Rep. John Barrow, D-Ga., will not run for retiring Sen. Saxby Chambliss's seat in 2014, he announced in a press release this afternoon.
My, how things have changed. Tonight’s special election between Mark Sanford and Elizabeth Colbert Busch is a pure toss-up, and it’s not just the campaign’s competitiveness that’s unexpected. It’s that despite the district's heavy Republican lean, Democrats somehow have more to lose.
Iowa Rep. Steve King won't be running for Senate, he announced in a tweet Friday night. The conservative firebrand had frozen the GOP field, as his entry into the race would have made him the favorite for the nomination.
This week the Sunday shows are focusing on Syria and the continuing investigation on the Boston Marathon Bombing. The specter of immigration reform will also have a role in the programming.
Ask an Ohio Democrat about Gov. John Kasich and you'll likely hear him described as a partisan bully who caters to the extreme wing of his party with legislation that punishes the middle class. Ask a member of the Tea Party and you'll probably hear a different story. Kasich, say some conservative activists, has joined the ranks of a GOP establishment that has given up on its principles and embraced a cowardly centrism.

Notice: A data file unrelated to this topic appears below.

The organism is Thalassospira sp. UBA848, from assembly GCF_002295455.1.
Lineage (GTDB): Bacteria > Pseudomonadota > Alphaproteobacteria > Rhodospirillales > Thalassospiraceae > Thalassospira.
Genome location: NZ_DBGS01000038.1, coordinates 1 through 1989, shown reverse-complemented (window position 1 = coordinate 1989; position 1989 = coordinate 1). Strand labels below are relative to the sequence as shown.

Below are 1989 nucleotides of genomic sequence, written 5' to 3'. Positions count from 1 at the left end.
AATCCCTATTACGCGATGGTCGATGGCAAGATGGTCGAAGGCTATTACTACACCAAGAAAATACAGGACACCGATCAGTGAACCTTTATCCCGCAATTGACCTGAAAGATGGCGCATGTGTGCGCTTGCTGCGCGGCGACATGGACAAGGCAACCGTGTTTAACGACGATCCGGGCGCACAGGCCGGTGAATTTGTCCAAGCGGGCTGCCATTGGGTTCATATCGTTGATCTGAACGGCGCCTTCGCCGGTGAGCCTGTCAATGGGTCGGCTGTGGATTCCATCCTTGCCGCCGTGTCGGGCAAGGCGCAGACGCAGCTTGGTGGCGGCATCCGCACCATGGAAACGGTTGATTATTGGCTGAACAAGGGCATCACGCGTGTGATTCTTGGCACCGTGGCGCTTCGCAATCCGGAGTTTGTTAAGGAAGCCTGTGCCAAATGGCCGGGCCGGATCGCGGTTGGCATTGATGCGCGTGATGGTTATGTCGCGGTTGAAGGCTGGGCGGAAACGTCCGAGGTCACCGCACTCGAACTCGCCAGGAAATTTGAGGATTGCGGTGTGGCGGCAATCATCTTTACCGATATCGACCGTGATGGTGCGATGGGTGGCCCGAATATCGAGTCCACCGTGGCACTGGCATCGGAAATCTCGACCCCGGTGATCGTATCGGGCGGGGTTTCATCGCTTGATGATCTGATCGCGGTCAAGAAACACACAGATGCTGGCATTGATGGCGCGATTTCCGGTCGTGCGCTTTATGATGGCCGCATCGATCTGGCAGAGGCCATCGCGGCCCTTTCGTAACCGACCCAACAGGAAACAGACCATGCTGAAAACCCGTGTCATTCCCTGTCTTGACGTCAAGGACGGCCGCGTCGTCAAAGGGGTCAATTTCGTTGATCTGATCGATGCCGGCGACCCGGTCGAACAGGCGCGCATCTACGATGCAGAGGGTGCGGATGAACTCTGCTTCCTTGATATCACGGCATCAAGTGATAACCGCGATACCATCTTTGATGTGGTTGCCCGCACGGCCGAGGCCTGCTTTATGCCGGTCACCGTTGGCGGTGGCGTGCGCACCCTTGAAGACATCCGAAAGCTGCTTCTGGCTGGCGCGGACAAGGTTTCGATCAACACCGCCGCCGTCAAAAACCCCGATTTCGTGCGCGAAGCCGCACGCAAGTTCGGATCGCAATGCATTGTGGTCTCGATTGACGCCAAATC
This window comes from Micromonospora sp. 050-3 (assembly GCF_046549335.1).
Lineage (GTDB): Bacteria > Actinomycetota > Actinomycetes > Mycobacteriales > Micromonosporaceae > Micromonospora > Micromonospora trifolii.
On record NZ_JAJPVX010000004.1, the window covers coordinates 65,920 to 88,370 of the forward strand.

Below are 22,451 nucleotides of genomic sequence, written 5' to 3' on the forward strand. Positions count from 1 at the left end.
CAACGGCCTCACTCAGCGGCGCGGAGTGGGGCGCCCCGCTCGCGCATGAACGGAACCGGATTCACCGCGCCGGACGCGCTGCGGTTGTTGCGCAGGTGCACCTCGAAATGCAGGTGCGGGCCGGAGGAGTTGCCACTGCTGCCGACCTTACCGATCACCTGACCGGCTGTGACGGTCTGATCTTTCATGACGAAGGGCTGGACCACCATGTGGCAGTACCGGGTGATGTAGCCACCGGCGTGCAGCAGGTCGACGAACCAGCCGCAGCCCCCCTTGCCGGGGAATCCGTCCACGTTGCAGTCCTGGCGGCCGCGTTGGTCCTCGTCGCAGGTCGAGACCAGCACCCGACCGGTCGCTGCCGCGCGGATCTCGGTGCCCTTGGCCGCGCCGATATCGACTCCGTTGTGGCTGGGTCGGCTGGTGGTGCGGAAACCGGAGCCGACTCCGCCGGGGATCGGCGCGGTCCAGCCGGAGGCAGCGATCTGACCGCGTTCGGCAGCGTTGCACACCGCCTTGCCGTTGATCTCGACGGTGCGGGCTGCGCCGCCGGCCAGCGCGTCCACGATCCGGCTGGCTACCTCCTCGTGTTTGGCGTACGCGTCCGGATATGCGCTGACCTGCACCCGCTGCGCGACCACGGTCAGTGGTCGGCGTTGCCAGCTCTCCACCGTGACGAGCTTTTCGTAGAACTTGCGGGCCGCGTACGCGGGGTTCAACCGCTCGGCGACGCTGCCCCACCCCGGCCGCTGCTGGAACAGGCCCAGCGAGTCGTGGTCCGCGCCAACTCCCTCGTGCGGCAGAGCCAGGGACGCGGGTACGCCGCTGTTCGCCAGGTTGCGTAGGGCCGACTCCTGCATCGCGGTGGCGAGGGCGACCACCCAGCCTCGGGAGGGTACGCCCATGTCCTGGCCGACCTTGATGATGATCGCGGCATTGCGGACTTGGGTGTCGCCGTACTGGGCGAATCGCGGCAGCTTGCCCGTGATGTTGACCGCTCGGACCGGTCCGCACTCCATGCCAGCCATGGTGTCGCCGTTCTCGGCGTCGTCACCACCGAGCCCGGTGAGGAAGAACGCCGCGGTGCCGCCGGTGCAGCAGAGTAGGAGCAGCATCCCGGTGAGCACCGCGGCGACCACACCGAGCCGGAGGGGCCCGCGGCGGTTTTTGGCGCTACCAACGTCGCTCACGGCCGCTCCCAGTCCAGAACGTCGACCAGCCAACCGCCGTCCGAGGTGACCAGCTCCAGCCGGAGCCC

The first post-primary poll in next month's Massachusetts Senate special election was released Thursday, but while the survey carried the name of a prominent Boston university, it wasn't conducted by the school or its faculty. The automated poll was conducted by a newly-reinstated student group on campus.
The Colorado state Senate on Thursday passed legislation requiring the state to conduct its elections entirely by absentee ballot. The party-line vote, and Gov. John Hickenlooper's likely signature, means Colorado will become the third state, alongside Washington and Oregon, to hold elections entirely by mail.
If former Rep. Stephanie Herseth Sandlin runs in South Dakota's open-seat Senate race, she'll no doubt have to fend off attacks about her time at a Washington lobbying firm. Following her 2010 reelection defeat, the Democrat joined Olsson Frank Weeda Terman Matz PC, before returning to South Dakota in May 2012 to work for Raven Industries. The National Republican Senatorial Committee isn't holding its attacks until she joins the race, noting her past work on K St. as part of a new Web video.
The Tea Party Leadership Fund wants Sarah Palin to run for Senate in Alaska. And if it raises a little money for itself in the meantime? Well, that would be just fine.
Georgia state Rep. Scott Holcomb says he is considering running for his state's open Senate seat in 2014, even as the Peach State's Democratic Party brass tries to narrow down the field to a single candidate.
North Carolina voters can begin gearing up for a special election, as news leaked Wednesday that President Obama will nominate Democratic Rep. Melvin Watt to head the Federal Housing Finance Agency.